This afternoon, a few hours after certiorari was granted in King v. Burwell, I queried when the full court press on the Chief would begin. That didn’t take long at all.
From the WSJ:
It’s hard to predict how the High Court will rule, as we learned in the ObamaCare case on the individual mandate. Chief Justice John Roberts saved the day for Mr. Obama by ruling that the mandate was justified because it was really a tax. Never mind that in writing the law, Democrats had repeatedly declared that it wasn’t a tax.
But the current Court has shown growing impatience for this Administration’s abuses of executive authority. “It is not our job to protect the people from the consequences of their political choices,” the Chief Justice famously wrote in the first ObamaCare case. We are about to find out if he thinks his job is to save the President from the consequences of willfully rewriting black-letter law.
From Noah Feldman in Bloomberg:
The $64,000 question is: What about Chief Justice John Roberts? In 2012, Roberts split the baby. He voted to uphold the individual mandate and thus avoided banner headlines screaming that the Roberts court had struck down Obamacare. At the same time, Roberts blocked the element of Obamacare that would have essentially forced states to expand Medicaid. This part of the decision drastically reduced the scope of coverage under the law and therefore the law’s impact.
What will Roberts do now? He took substantial heat from conservative critics who were astonished and horrified to see the lifetime conservative betray the cause at its moment of potential judicial triumph. One possible interruption is that, scarred by this experience, Roberts would now go along with the conservative tide. The continuing unpopularity of Obamacare in opinion polls combined with the obvious weakness of President Obama after the midterm elections would provide some support for this possibility.
The other possibility is that Roberts will not deviate from his judicial restraint centrism. To strike down Obamacare now, having upheld it before, might look like opportunism or wishy-washy-ness. Given how weak the law increasingly appears, it would be a high price for Roberts to pay before the judgment of history if he now struck it down. Indeed, such a decision would vitiate his earlier restraints.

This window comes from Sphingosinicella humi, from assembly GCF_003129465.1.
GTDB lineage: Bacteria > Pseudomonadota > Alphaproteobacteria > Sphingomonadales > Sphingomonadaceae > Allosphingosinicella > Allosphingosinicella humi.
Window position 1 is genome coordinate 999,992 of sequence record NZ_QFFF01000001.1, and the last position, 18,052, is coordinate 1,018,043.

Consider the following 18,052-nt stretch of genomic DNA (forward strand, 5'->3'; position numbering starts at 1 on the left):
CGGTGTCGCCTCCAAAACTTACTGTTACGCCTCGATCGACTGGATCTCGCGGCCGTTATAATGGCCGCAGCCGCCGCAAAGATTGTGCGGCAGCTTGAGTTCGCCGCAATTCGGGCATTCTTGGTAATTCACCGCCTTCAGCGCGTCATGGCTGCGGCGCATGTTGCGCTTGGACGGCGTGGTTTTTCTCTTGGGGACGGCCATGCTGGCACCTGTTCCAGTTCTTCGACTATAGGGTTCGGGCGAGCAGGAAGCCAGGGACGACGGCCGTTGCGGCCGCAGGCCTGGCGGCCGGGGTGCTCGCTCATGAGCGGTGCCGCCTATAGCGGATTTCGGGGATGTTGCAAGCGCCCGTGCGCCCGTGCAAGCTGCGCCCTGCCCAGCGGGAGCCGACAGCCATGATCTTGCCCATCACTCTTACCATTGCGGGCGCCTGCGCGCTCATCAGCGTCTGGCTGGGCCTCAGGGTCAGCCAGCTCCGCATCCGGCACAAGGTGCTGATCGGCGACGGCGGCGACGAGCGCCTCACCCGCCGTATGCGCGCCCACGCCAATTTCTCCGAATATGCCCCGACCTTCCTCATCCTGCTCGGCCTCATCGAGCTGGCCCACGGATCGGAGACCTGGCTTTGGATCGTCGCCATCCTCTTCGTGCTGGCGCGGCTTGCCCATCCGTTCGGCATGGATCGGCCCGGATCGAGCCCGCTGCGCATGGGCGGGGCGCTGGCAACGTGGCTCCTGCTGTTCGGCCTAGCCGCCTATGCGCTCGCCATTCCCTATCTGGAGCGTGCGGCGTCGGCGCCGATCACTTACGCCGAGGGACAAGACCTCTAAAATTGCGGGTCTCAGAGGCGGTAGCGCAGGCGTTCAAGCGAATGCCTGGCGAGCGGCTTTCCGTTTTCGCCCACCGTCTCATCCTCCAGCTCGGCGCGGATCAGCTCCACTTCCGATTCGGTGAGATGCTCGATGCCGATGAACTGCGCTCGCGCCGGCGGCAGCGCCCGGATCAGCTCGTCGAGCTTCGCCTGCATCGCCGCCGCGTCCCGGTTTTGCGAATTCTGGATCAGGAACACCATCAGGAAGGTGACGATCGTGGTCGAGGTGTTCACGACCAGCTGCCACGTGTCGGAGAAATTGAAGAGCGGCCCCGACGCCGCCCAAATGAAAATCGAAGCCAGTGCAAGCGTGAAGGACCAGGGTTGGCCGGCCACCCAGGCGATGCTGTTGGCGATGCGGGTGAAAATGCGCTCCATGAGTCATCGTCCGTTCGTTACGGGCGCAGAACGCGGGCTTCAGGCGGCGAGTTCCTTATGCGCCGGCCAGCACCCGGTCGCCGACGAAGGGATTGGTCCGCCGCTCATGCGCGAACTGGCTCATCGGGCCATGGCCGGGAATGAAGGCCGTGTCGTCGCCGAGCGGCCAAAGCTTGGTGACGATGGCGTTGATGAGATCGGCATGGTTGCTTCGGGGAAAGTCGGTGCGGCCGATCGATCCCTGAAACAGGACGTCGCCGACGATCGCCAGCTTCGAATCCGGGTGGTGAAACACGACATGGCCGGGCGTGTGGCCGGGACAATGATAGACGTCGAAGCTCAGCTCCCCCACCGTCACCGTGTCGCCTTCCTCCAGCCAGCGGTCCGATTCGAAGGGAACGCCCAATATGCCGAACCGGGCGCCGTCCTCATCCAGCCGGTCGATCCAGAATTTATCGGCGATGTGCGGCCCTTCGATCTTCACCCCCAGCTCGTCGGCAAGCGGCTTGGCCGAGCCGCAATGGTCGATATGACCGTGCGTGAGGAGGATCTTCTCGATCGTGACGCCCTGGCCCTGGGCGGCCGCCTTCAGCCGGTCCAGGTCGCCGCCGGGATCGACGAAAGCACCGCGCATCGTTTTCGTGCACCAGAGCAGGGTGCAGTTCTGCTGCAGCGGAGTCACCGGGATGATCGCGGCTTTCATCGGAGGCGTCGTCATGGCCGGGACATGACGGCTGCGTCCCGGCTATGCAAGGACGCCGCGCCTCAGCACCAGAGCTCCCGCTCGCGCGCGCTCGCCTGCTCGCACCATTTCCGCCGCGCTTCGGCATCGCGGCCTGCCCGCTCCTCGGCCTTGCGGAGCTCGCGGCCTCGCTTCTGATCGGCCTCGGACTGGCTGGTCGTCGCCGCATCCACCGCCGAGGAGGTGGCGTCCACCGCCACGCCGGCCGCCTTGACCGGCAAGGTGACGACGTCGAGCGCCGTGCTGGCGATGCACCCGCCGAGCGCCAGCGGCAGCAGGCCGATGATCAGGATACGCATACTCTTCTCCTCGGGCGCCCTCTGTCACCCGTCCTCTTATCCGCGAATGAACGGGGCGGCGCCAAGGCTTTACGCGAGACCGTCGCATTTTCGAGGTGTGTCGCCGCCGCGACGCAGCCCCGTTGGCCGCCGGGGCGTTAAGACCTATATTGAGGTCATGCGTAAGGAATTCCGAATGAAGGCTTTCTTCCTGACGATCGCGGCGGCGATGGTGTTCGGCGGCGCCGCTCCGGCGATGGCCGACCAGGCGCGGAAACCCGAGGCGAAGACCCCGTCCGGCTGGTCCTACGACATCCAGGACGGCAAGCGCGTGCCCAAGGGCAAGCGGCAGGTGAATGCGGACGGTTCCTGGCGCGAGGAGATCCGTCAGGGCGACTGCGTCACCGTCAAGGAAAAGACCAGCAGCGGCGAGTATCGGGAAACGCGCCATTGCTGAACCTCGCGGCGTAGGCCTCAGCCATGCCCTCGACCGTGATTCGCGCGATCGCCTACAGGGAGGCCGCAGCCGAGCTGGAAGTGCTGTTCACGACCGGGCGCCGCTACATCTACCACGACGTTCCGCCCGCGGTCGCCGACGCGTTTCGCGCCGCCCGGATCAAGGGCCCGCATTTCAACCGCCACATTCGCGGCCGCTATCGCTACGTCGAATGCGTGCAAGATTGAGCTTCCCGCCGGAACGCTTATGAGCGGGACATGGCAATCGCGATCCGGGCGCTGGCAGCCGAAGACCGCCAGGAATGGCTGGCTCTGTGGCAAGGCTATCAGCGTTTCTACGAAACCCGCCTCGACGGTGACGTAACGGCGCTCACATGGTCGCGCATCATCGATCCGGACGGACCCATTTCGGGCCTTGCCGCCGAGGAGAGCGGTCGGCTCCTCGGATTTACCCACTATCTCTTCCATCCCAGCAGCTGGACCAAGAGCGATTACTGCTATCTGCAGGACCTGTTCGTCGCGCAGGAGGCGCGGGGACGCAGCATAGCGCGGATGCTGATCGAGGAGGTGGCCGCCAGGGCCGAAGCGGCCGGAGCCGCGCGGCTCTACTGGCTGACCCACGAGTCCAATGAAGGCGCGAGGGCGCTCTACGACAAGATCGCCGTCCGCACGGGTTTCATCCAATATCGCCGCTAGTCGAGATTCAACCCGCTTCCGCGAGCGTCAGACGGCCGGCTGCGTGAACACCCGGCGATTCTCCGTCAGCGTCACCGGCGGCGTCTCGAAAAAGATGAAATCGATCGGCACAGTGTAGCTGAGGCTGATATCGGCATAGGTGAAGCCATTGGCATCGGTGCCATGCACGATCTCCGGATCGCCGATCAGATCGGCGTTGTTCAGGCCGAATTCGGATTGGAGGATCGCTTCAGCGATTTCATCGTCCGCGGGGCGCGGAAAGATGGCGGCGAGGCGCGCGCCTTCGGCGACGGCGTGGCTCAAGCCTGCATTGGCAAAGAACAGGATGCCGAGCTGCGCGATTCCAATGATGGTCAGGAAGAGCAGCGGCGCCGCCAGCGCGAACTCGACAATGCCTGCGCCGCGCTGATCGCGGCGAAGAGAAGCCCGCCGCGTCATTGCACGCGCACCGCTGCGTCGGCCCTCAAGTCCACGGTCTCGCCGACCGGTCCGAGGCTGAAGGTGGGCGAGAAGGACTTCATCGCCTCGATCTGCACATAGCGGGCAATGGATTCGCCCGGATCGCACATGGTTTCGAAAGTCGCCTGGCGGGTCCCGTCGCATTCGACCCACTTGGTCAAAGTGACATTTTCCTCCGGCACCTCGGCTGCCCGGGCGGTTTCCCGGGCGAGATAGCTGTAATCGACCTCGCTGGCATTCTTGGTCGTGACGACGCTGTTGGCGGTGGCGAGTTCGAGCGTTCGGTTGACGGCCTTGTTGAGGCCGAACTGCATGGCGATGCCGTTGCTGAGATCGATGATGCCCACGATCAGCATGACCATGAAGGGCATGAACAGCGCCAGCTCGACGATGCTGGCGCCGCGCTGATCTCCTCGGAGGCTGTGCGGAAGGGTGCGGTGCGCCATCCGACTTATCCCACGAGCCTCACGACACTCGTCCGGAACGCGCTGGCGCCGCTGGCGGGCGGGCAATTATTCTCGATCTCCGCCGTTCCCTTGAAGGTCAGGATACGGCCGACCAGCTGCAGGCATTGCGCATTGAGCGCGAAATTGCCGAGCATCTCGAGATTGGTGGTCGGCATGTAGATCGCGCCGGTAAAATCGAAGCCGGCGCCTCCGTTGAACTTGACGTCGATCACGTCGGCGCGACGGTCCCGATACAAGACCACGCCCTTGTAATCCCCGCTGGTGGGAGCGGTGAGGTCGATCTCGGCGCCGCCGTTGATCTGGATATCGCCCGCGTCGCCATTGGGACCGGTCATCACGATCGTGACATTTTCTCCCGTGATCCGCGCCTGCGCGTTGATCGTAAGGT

What seems almost certain is that the other conservative justices have decided to put Roberts to the test. They will not let him get away without standing up and being counted on Obamacare once again. They have nothing to lose in any case by taking the gamble. For better or worse, the rest of us will be along for the ride.
It’s hard to predict right now what the Supreme Court might do, but it’s worth remembering that the whole law would have been struck down two years ago if Chief Justice John Roberts didn’t find a way to save it.
Will Chief Justice Roberts rewrite ObamaCare to keep it alive again? Or is he irritated by the political pressures that forced him into making that decision last time, and looking to restore his judicial reputation?
Jonathan Chait at the New Yorker:
Indeed, one thing that both sides agree on about NFIB v. Sebelius is that it was a political ruling rather than a legal one: John Roberts ultimately decided that destroying Obamacare would blow up his public credibility in an election year, and decided to let the law stand. That is, both sides agree that the Court’s actions need to be understood in political terms and not merely as a straightforward legal interpretation.
And the politics can be understood in two ways. On the one hand, if Roberts decided not to blow up Obamacare two years ago, why would he change his mind now? On the other hand, this lawsuit gives him another chance to blow a major hole in the law without destroying it completely. In that way, it may fit with his apparent goal of advancing the conservative movement’s legal goals without instigating a massive public backlash.
Would Roberts, the court’s swing vote in its first landmark ruling on Obamacare, join a decision gutting it just two-and-a-half years later? It’s hard to see, but there’s enough of a chance to worry supporters of the law.
Linda Greenhouse and Jeff Toobin, I’m sure, are thinking this also. All eyes are on the Chief Justice.